Preparing for a 341 Meeting
If you face serious financial difficulties, you might consider filing for bankruptcy to get a fresh start. There are several steps in the bankruptcy process. One of the most crucial is the 341 meeting of creditors, required by section 341 of the U.S. Bankruptcy Code. It is essential to be familiar with the issues addressed in the 341 meeting to prevent any problems from delaying the bankruptcy process.
What Is a 341 Meeting of Creditors?
The 341 meeting of creditors is a chance for the trustee and creditors to ask you questions under oath about your financial affairs and the case. The meeting is presided over by the Bankruptcy Administrator although the Bankruptcy sometimes delegates this task to the trustee.
At this time the meetings are being conducted via Zoom in the Eastern District of North Carolina Your attorney is also on the video conference.
The meeting will typically be scheduled for 20 to 40 days after filing your bankruptcy paperwork. If you filed for Chapter 7 bankruptcy, your trustee may review any non-exempt property you own that could be used to pay off your remaining debt. For a Chapter 13 bankruptcy, the trustee would most likely evaluate your reorganization plan to determine whether it is legally sound.
How to Prepare for a 341 Meeting
Because you will be under oath during your 341 meeting, it’s critical to be honest and keep your answers short and to the point. You should prepare for the meeting to make sure you can discuss your situation honestly and thoroughly.
Some steps you can take to prepare include the following:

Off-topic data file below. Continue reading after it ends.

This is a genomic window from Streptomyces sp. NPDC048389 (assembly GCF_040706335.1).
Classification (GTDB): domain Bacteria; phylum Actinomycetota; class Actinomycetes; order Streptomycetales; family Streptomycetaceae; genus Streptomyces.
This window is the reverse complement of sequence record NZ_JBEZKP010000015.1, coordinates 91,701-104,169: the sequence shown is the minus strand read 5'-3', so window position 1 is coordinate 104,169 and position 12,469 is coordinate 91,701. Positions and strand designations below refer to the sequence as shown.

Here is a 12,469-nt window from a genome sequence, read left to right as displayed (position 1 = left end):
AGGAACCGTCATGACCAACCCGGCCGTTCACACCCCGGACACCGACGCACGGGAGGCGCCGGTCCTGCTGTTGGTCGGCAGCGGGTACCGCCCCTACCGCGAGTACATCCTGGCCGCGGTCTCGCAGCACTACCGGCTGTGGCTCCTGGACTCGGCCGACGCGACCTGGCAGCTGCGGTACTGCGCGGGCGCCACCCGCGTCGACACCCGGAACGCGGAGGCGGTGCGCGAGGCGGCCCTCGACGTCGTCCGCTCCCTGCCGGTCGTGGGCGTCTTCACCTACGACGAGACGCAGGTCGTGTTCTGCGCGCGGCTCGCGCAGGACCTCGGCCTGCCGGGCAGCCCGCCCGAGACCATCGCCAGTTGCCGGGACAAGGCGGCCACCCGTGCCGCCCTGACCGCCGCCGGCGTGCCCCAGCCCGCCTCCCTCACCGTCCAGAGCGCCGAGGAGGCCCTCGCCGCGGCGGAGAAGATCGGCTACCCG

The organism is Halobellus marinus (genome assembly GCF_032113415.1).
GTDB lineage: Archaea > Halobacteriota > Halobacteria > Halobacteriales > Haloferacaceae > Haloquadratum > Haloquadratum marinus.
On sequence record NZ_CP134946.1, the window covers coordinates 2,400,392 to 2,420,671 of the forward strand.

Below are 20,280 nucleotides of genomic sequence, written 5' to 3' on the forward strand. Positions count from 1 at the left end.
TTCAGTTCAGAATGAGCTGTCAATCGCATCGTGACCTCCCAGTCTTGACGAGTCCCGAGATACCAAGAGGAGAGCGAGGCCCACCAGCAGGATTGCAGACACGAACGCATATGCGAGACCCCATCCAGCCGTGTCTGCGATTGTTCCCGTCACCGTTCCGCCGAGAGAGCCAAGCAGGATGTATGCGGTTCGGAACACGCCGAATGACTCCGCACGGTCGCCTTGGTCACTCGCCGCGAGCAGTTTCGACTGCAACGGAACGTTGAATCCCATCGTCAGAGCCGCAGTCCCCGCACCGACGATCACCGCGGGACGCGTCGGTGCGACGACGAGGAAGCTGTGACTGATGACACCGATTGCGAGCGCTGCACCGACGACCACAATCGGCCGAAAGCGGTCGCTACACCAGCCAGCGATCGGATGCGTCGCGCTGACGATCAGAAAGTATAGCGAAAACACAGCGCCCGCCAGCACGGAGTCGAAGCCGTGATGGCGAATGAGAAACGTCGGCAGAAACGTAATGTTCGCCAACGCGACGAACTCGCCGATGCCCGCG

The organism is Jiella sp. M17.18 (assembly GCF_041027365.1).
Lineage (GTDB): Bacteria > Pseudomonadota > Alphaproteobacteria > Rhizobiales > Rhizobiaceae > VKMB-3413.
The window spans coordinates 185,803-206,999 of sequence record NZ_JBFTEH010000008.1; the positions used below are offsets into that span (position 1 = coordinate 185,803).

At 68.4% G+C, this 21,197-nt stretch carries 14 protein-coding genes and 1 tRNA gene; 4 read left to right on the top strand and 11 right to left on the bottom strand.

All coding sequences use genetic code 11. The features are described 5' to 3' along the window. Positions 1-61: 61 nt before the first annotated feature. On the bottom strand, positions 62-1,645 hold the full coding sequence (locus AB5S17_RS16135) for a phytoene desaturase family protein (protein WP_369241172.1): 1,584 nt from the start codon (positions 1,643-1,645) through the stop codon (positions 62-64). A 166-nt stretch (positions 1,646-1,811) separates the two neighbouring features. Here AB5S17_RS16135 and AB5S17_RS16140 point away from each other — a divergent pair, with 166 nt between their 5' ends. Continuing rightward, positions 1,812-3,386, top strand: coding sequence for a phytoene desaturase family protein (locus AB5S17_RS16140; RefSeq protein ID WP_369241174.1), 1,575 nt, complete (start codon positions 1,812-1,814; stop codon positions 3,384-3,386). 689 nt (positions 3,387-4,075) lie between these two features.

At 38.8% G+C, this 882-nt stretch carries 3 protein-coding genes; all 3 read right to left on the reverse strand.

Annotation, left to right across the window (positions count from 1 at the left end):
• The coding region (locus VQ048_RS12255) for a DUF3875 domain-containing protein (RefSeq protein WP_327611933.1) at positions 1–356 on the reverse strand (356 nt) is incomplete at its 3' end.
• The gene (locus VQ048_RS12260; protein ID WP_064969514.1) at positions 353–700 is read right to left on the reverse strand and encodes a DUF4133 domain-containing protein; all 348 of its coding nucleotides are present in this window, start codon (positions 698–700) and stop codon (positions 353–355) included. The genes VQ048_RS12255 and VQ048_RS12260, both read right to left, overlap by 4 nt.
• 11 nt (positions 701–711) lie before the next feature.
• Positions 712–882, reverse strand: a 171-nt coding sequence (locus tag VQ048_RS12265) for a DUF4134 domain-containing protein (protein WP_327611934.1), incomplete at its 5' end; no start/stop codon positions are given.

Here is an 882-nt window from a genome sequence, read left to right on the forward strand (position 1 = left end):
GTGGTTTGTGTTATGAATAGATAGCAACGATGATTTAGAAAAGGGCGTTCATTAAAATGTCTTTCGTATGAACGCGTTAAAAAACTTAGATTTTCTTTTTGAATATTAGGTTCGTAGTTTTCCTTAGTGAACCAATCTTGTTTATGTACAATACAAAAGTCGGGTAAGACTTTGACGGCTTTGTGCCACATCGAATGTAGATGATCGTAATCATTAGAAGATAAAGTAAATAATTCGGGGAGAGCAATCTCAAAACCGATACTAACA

- Gather all the documentation you need to confirm your identity and other personal details, including your employment.
- Carefully read through your forms and paperwork before filing for bankruptcy. You will be asked to confirm the information you submitted was accurate.
- Be prepared to discuss how you arrived at the value of your assets, whether you currently pay child support or alimony, what your current sources of income are, and other financial information.
- You should be prepared to address questions your creditors may have about your financial affairs and disclosures.
Your attorney will help you gather all documentation, optimizing the goal of orderly and accurate paperwork and asserting your rights during the hearing.
Common Questions Asked at 341 Meetings
While preparing for your 341 meetings, you should discuss the answers to some questions with your lawyer. Some of the most common questions you can expect to be asked at a 341 meeting include the following:
- Have you read and signed all of your bankruptcy forms yourself?
- Is this your first time filing for bankruptcy?
- Have you listed all creditors in your filing?
- How much money do you make per month?
- Do you pay child support or alimony?
- Do you owe any past-due income taxes?
- Are you expecting an income tax refund soon?
- Have you paid down any debt to family or friends in the past year?
- Where do you live, and have you lived there for at least 180 days?
- Did you list all of the assets you own in your bankruptcy filing?
- How did you value your assets and property?
- Does anyone owe you money?
- Do you have a stake in a business?
Talk to an Experienced Bankruptcy Attorney in Cary, NC Today
If you are considering filing for bankruptcy reach out to the legal team at Sasser Law Firm today. Our board-certified bankruptcy specialist lawyers have filed more than 10,000 cases in Chapters 11, 7, and 13. We have more than 20 years of experience handling bankruptcy cases.
Contact the North Carolina bankruptcy lawyers at the Sasser Law Firm today for a free consultation.
- About the Author
- Latest Posts
For more than 20 years, the Sasser Law Firm has been helping individuals and business owners sort through financial hardships to see the light at the end of the tunnel. Our North Carolina bankruptcy attorneys are all board-certified specialists, which means we have passed a complex exam, undergone a thorough peer review, and continue to earn legal education credits in this ever-evolving area of law.